WisBusiness: Associated Bank leader says fed money an investment, not a bailout

By Samantha Hernandez

For WisBusiness.com 

A leader of one of Wisconsin’s biggest banks said today that she would not call the current economic and financial situation a “crisis,” but she said that the country is in extraordinary times.


“We are at a historic level of financial disruption and an unprecedented level of policy response,” said Lisa Binder, president and chief operating officer for Associated Banc-Corp.


Binder discussed the federal government’s involvement in the banking system during a Milwaukee Rotary Club luncheon today. Binder, who has been with Associated Banc-Corp since 2007, focused part of her talk on describing the U.S. Treasury’s Capital Purchase Program, which her bank used to sell $525 million of senior preferred shares and related common stock warrants to the government.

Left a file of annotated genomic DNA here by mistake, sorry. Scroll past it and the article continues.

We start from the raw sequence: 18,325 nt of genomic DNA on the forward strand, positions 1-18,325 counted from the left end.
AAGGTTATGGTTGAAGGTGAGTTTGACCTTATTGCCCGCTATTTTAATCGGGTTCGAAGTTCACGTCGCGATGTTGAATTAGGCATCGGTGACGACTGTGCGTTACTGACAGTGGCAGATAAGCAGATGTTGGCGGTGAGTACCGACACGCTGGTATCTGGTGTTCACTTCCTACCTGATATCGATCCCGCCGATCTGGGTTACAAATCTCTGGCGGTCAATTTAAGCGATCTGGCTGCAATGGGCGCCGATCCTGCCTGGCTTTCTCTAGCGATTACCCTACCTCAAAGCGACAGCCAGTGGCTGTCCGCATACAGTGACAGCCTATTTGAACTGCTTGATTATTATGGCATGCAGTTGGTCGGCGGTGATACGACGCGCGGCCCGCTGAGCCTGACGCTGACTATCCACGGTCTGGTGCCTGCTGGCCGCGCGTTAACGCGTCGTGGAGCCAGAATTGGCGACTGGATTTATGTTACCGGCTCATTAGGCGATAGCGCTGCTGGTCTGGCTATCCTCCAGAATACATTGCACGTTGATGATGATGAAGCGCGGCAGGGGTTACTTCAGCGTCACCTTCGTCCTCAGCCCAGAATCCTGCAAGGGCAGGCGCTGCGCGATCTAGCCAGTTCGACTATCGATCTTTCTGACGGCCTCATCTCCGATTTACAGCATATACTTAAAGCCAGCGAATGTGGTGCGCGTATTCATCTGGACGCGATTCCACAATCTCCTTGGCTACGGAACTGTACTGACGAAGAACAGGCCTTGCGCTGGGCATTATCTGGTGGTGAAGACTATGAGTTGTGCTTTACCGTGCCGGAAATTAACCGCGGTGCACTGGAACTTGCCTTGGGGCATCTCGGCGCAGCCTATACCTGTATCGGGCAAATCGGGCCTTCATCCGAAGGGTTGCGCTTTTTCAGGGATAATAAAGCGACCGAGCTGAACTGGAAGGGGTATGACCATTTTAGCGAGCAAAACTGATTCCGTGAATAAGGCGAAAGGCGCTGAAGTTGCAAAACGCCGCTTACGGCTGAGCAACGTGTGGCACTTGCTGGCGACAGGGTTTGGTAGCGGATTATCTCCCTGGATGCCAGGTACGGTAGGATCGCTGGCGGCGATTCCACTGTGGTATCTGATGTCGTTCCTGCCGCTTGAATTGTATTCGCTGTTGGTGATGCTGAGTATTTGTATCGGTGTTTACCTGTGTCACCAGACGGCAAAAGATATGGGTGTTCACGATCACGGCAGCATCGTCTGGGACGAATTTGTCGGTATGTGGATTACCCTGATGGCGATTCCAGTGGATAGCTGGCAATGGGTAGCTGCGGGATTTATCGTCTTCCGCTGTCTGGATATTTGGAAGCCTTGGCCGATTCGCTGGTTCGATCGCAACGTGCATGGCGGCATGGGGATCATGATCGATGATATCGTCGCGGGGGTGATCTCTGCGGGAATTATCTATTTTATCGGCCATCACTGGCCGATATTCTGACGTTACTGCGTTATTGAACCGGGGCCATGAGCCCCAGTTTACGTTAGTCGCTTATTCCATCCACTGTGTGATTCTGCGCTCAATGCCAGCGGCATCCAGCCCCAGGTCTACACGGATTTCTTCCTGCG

“The idea of the CPP was to build capital to increase the flow of financing to businesses and consumers,” Binder said. She said that banks had been trying to preserve their capital ratios by reducing lending.


The CPP program was not a bailout, she said, but an investment for the government and a way to provide greater liquidity and encourage banks to lend. The banks are expected to pay a 5 percent dividend yield for the first five years and 9 percent after that.


“Is the CPP a bailout or isn’t it? Well, as designed it is not a bailout. That would be synonymous with saying any investor that invests in a company would be bailing you out,” Binder said. She said that investors invest with the expectations of seeing a return.


Associated Bank participated in CPP because it was asked to by its regulators and it was the right thing to do, Binder said. CPP helped Associated by providing greater liquidity and more lending power, she said.


“Our colleagues assisted more than 1,000 customers, without government intervention, in refinancing their mortgage loan and getting assistance,” Binder said.


Binder said that if a bank is not healthy to begin with, the capital would be burnt up covering its losses. She said Associated was in good shape.


“Associated was profitable last year and continued to be profitable every quarter of the year. And [Associated] has announced that we have no intention of reducing our dividends,” Binder said.